December 7, 2005

The Roberts Court style.

I just read Linda Greenhouse's description's of the "lopsided argument during which the justices appeared strongly inclined to uphold [the] federal law":
[T]he law school coalition's lawyer, E. Joshua Rosenkranz, had difficulty gaining traction as he urged the justices to uphold the appeals court's judgment that the Solomon Amendment amounted to "compelled speech" by forcing the law schools to convey the military's message. Chief Justice Roberts made his disagreement unmistakable.

"I'm sorry, but on 'compelled speech,' nobody thinks that this law school is speaking through those employers who come onto its campus for recruitment," the chief justice said. "Nobody thinks the law school believes everything that the employers are doing or saying."
Roberts seems to have instantly emerged as the dominant voice at oral argument. And he seems to have a way of slamming lawyers in the face with his own clearly stated opinion. Tell me why this is wrong, right now, or forget about it. I hope to see much clearer written opinions from the rejuvenated Court too.


Mark Daniels said...

It was especially interesting to listen to the proceedings from yesterday's session on the law school and military recruitment. It seemed that there was near unanimity of opinion among the justices to rule in favor of the government's position. Roberts' logic was particularly cogent and devastating to the law school's position.

While I dislike proposals for bringing cameras into the Court and wish that they could be gotten rid of in Congress, hearing the audio of the SCOTUS sessions has been interesting and informative. The Court has become such a favorite object of scorn in our society. But it's possible that this slight lifting of the veil will make their rulings more understandable to the public, humanize the institution, and maybe reduce some of the nastiness that often fills people's condemnations of SCOTUS rulings.

Mark Daniels

SarahWeddington said...


I agree. In both this case and Ayotte, Roberts has shown a gift for cutting straight to the issue at hand resolving it. He doesn't pontificate like Breyer or Nino. It's a welcome change. Notwithstanding that he agrees with Nino much of the time.

Also, I don't see why tapes can't be released for ALL cases.

Charles said...

Most colleges seem to welcome corporate recruiters and rarely have I witnessed one being excluded due to some company policy that contributes to pollution, welfare, price gouging, oppression or a social policy. So it boils down an element of the university doesn't like the military part of recruiters. Can you imagine an engineering school refusing Ford, GM, Honda seats at the annual job fair because of their environmental practices? Or permitting them to be heckled while taking corporate research funds that employ professors? The whole thing is laughable to us commoners.

Wade Garrett said...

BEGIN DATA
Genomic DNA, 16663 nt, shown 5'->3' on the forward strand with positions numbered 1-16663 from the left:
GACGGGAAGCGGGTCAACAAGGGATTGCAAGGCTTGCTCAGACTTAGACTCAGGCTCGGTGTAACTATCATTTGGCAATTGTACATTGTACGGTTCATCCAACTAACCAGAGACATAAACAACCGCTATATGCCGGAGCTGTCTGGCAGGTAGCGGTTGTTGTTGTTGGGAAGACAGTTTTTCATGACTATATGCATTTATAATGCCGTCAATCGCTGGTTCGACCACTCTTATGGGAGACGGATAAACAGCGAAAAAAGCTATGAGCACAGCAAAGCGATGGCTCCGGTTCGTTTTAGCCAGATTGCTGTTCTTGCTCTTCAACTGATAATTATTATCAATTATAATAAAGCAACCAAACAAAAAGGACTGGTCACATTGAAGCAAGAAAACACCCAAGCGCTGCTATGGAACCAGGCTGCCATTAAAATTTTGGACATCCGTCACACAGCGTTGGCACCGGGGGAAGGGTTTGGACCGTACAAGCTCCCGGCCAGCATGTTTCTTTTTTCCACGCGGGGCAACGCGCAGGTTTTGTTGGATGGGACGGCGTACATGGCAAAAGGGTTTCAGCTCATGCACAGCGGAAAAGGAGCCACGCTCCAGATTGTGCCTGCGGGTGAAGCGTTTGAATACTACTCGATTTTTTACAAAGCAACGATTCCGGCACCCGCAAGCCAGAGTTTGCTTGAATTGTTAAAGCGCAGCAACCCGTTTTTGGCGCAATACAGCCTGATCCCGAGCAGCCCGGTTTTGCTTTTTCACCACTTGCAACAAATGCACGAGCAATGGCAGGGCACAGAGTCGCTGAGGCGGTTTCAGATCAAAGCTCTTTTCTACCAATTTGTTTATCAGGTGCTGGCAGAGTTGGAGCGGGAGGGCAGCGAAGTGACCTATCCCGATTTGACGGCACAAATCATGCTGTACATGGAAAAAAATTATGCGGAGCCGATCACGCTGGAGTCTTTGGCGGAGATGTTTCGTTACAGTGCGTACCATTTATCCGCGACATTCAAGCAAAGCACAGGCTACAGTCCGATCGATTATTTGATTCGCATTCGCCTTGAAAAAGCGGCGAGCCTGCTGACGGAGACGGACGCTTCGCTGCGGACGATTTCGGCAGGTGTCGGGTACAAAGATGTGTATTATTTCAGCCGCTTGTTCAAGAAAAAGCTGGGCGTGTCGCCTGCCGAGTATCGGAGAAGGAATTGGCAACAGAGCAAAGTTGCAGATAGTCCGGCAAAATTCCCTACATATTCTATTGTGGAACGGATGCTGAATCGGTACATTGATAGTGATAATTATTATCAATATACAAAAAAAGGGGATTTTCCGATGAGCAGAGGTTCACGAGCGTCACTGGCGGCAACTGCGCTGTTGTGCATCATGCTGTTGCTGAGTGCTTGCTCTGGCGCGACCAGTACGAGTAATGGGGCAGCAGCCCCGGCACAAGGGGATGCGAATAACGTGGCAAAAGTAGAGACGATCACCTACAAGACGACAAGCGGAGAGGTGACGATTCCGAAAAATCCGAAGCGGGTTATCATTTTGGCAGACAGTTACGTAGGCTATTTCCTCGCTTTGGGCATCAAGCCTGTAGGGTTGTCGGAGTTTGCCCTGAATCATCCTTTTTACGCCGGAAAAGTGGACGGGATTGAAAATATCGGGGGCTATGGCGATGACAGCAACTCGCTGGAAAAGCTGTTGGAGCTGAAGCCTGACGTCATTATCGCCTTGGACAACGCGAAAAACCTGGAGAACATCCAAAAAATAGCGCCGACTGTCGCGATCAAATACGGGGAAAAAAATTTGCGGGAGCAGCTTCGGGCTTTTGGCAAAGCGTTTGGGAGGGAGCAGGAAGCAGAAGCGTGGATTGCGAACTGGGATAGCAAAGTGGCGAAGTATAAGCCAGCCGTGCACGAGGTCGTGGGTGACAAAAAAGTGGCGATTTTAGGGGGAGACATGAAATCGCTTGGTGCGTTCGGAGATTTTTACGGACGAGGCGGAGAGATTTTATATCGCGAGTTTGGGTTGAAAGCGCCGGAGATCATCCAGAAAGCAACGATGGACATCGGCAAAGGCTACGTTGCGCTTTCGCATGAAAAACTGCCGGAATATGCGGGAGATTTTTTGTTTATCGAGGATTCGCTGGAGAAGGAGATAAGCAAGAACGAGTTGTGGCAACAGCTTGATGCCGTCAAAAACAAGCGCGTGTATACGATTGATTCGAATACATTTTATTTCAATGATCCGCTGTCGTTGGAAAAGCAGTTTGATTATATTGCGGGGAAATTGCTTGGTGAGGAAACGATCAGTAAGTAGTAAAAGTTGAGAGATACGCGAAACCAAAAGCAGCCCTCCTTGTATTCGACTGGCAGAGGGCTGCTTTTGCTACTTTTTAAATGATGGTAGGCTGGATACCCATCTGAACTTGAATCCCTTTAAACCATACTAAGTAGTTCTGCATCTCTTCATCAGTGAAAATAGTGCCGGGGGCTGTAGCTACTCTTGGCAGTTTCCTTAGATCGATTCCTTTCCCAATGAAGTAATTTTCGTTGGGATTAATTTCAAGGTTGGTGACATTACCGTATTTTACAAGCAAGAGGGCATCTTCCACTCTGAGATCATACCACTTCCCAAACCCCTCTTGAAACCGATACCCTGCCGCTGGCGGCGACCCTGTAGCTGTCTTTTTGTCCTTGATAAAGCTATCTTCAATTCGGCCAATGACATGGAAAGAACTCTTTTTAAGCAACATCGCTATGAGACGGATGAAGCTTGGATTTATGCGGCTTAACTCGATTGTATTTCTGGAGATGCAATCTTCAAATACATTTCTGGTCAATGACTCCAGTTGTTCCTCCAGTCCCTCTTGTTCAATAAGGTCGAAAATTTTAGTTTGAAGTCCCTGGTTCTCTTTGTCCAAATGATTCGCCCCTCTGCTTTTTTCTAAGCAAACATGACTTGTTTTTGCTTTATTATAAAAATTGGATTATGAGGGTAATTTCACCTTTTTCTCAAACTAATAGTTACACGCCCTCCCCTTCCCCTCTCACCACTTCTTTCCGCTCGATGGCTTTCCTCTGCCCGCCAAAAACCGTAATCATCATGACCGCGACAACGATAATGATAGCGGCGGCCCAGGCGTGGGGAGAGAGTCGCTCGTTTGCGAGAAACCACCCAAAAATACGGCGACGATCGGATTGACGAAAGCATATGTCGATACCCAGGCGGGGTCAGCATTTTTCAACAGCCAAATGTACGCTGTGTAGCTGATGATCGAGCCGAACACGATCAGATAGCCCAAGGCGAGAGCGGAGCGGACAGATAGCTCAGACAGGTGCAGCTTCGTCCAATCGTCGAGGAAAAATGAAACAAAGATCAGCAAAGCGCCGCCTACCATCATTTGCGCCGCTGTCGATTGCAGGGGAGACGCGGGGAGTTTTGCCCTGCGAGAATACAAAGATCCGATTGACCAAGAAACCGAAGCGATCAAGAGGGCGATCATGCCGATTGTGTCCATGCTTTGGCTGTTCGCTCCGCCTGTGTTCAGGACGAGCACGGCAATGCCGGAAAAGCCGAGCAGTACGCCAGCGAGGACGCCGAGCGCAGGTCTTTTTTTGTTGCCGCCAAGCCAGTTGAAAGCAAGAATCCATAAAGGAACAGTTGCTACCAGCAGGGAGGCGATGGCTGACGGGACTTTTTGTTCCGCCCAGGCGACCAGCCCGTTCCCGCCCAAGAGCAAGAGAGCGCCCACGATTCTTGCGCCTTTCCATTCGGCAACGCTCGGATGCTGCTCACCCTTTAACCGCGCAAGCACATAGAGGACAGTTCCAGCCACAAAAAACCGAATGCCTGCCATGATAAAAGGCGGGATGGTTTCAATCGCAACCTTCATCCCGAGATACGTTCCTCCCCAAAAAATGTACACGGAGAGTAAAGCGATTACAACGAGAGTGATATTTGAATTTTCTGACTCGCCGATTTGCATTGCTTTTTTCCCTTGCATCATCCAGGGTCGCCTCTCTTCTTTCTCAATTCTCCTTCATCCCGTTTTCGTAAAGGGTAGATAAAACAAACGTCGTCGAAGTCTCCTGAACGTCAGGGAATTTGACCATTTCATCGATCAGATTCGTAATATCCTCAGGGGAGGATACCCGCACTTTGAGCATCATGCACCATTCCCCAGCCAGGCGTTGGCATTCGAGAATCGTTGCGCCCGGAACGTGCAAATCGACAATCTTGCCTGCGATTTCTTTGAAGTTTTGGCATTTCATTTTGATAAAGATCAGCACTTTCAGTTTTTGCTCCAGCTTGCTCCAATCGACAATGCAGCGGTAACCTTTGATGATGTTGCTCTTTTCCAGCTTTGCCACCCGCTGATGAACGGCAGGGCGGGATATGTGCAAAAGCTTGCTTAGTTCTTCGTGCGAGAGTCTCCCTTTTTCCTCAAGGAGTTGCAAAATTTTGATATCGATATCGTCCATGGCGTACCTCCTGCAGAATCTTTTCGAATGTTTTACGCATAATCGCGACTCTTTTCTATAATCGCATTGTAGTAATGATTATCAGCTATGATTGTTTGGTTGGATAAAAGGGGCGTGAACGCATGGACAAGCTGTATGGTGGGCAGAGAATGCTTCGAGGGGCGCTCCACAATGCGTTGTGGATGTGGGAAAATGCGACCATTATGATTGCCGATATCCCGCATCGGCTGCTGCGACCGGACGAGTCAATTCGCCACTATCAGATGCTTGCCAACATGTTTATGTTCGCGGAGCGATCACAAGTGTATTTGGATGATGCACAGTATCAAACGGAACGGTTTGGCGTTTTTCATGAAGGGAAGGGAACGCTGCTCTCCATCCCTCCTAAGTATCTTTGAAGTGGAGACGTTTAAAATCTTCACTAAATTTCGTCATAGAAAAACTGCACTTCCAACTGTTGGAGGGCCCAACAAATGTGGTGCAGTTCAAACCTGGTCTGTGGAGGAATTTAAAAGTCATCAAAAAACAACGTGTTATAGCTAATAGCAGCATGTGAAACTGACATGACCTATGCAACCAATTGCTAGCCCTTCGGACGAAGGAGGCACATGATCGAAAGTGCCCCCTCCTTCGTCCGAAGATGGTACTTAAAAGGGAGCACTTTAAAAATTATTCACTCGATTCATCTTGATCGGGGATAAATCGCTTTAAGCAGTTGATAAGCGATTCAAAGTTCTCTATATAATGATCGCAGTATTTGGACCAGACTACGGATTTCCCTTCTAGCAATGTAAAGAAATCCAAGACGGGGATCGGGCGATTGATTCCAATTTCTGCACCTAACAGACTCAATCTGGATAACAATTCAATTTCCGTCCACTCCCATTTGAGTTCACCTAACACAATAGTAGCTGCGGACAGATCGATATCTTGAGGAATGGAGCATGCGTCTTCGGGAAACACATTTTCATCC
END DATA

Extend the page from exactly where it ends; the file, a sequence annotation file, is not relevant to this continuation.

I like Roberts' style on the bench, and I think that the more the public sees (or hears) the Supreme Court in action in "real time," the more respect they will have for the Court's competence and professionalism. They seem to have such enormous dignity, particularly when compared to Congress and the President!

As a law student, I too hope to see more lucidly written opinions from the Court, though I do not think that any of the justices are poor stylists. Rather, if the Court would publish fewer dissents and concurrences, I think it would help things greatly. When I read old cases, there is the opinion, and perhaps a dissent. There is hardly any of the multiple concurrence, multiple dissent, 3-2-2-1-1 breakdowns that drive us crazy!

Bruce Hayden said...

I am a little surprised. Not that he could do what he did yesterday, but rather that he did so so early in his tenure as Chief Justice.

I really expected him to sit back for awhile before doing this sort of thing.

But then, what is really the point of oral arguments? I would think a big part of it is to sway the judges or justices leaning the other way, and that is probably best done by answering their questions. Esp. at this level, side stepping by concentrating on other facets during one's presentation would not be that effective.

Pooh said...

Mark, I hope you are right, though this case may be an outlier in that the issues are (relatively) simple, and in an area with which most of the public has at least a passing understanding.

I like that CJ Roberts threw the law schools his best fastball (to my mind, a Mariano Rivera-esue fastball...), and gave them an opportunity to swing.

Charles, Wha? Your analogy does not hold. GM, etc. can candition its grant money more or less on anything it pleases, you have no right to be free from private restrictions on speech. The fact that the government may or may not be attempting to restrict speech is what makes FAIR interesting - it's the 'state action' which implicates the first amendment

Wade Garrett said...

Pooh - Oh no, Roberts and another dreaded baseball analogy!

stealthlawprof said...

He cuts to the heart of the issue but does so with a minimum of verbiage. The highlight for me was his killing the line of questions about using university facilities with three words -- "separate but equal." It is not just the lawyers who can get slammed.